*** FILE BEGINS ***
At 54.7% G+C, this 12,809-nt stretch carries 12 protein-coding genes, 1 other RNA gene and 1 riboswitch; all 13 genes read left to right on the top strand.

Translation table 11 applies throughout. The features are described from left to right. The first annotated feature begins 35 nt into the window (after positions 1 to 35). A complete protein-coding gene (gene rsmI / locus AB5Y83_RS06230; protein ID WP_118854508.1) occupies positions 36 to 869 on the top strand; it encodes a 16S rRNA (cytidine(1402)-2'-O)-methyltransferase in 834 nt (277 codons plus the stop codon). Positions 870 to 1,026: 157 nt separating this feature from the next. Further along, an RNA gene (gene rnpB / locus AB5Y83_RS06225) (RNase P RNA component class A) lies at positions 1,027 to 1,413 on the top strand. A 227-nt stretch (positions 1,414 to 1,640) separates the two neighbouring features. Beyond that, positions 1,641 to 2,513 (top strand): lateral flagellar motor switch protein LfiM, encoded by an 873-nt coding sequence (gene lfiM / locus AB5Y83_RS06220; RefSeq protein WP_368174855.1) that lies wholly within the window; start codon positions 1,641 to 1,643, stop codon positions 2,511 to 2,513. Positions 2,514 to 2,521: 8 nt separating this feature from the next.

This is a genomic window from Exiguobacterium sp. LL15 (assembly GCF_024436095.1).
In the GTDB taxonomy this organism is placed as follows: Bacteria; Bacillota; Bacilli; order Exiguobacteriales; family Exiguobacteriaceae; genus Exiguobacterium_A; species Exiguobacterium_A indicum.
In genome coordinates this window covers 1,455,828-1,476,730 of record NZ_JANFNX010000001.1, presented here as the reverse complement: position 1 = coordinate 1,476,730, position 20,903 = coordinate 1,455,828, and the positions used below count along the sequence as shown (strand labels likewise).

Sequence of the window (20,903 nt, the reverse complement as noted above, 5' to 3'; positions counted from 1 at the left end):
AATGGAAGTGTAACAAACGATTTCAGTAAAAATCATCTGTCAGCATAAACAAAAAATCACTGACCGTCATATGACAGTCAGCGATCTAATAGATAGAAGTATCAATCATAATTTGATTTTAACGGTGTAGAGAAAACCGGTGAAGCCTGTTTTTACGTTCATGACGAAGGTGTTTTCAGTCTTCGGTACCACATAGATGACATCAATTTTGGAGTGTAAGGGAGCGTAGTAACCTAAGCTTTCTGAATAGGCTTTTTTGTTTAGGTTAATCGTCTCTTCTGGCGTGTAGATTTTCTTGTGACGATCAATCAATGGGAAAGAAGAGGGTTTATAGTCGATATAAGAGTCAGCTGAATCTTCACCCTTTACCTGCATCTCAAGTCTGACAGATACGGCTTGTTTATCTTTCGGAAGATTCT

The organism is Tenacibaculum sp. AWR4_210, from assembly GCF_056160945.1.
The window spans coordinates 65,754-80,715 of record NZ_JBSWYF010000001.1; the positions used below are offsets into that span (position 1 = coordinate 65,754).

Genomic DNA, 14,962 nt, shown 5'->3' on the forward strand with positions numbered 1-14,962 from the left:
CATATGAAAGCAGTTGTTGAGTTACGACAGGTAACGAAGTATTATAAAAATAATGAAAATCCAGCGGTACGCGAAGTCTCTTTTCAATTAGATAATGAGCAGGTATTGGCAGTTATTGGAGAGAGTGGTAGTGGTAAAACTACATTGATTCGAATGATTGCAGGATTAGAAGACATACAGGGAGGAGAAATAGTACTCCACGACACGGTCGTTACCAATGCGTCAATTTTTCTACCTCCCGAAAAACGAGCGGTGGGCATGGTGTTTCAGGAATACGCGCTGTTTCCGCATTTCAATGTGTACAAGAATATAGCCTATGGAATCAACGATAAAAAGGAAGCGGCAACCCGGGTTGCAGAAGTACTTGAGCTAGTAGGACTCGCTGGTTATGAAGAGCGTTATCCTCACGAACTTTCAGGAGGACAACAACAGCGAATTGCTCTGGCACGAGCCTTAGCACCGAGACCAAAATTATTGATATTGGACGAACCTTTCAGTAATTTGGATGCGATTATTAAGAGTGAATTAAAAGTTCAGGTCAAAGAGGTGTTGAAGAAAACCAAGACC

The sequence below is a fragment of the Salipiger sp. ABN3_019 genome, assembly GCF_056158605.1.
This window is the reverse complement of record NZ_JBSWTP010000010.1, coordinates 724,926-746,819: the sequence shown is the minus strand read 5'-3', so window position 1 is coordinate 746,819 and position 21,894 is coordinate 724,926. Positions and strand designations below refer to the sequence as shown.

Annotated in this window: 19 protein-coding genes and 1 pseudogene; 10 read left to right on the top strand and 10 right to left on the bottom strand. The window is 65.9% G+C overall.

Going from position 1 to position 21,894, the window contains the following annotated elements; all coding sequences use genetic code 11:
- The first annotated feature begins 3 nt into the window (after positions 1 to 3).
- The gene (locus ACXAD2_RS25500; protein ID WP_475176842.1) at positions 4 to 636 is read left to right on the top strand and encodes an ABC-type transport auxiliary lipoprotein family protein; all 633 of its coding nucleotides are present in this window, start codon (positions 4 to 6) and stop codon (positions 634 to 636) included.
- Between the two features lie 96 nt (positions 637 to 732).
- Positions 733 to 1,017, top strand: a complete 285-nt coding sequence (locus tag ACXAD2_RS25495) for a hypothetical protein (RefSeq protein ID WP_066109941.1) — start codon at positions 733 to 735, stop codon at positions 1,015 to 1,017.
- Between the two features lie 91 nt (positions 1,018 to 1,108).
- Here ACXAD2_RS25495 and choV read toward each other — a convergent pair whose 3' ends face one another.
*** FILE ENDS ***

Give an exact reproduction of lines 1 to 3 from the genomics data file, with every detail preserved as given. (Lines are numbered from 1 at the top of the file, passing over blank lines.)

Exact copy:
At 54.7% G+C, this 12,809-nt stretch carries 12 protein-coding genes, 1 other RNA gene and 1 riboswitch; all 13 genes read left to right on the top strand.

Translation table 11 applies throughout. The features are described from left to right. The first annotated feature begins 35 nt into the window (after positions 1 to 35). A complete protein-coding gene (gene rsmI / locus AB5Y83_RS06230; protein ID WP_118854508.1) occupies positions 36 to 869 on the top strand; it encodes a 16S rRNA (cytidine(1402)-2'-O)-methyltransferase in 834 nt (277 codons plus the stop codon). Positions 870 to 1,026: 157 nt separating this feature from the next. Further along, an RNA gene (gene rnpB / locus AB5Y83_RS06225) (RNase P RNA component class A) lies at positions 1,027 to 1,413 on the top strand. A 227-nt stretch (positions 1,414 to 1,640) separates the two neighbouring features. Beyond that, positions 1,641 to 2,513 (top strand): lateral flagellar motor switch protein LfiM, encoded by an 873-nt coding sequence (gene lfiM / locus AB5Y83_RS06220; RefSeq protein WP_368174855.1) that lies wholly within the window; start codon positions 1,641 to 1,643, stop codon positions 2,511 to 2,513. Positions 2,514 to 2,521: 8 nt separating this feature from the next.

This is a genomic window from Exiguobacterium sp. LL15 (assembly GCF_024436095.1).